Tips for Celebrating Sameness and Uniqueness
Derman-Sparks and Edwards recommendations align with my experience in talking about race and identity with my own kids. At a very early age, kids are not developmentally ready to understand race/ethnicity as an abstract social construct. There is a lot of evidence however that kids as early as 6 months old DO notice physical differences and start to assign value based on the ways adults interact around race. A good place to start talking with young children about race is to encourage them to celebrate and admire sameness and uniqueness.
Similarities and Differences: Eyes, hair and skin color and shape
Derman-Sparks and Edwards explain how celebrating physical diversity is beneficial to children developing a positive self-identity and appreciation of others — highlight with kids how all colors, shades, and shapes of people are beautiful. (Check out the first three books on this list to get you started!) And just as you would teach a child to say “please” and “thank-you” or to value sharing, you have to model and initiate these types of observations and conversations. Start with understanding similarities and differences within your family or cultural group, then expand to appreciate similarities and differences within and between cultural groups. Use these conversations to teach them vocabulary to talk about physical differences in respectful ways.
Don’t single anyone out
The authors also caution teachers not to single out one particular child. Talk to any Black (or other child) that was “they only” in his/her class and you will hear stories of how this often well-intentioned act can be stigmatizing. Instead, focus on every child’s racial and cultural identity. Even in groups of children where there seems to be little diversity, there are always opportunities to look for sameness and differences within cultural groups.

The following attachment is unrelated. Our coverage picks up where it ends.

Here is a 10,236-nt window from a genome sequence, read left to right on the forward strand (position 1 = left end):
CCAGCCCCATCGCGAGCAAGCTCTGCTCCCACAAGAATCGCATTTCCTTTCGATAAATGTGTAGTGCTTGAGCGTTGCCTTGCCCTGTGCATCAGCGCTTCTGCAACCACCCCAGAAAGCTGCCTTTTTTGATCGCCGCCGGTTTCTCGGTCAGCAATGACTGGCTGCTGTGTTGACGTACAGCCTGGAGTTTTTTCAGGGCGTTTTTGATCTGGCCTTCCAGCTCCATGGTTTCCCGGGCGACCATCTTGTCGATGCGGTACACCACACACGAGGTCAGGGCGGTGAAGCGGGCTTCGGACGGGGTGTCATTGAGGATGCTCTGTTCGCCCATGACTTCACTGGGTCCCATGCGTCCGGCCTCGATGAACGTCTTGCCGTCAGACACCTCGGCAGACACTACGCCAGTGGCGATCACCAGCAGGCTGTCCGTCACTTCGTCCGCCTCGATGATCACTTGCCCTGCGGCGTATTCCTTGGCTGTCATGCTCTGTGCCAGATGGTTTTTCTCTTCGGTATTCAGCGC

Don’t shy away from confusion about skin color
Sometimes a child will do a self-portrait and choose a color different than their own. I saw this when working for the East Harlem Tutorial project for an early education program. Many of the children painted portraits of themselves as light-skinned when they were actually beautiful shades of Black and Brown. In order for kids to have positive self images, they need to see their skin tone and hair/eye color as beautiful. And make sure you have art supplies to include children of all skin-tones. If you are White, think about what it would be like to try to draw yourself or your family as a young child when the only color for “skin tone” in your crayon box is peachy-tan.
Using Anti-Bias Education to Teach Critical Thinking
Teachers and parents can use the following strategies to foster young children’s awareness and critical thinking and problem-solving skills in the following ways: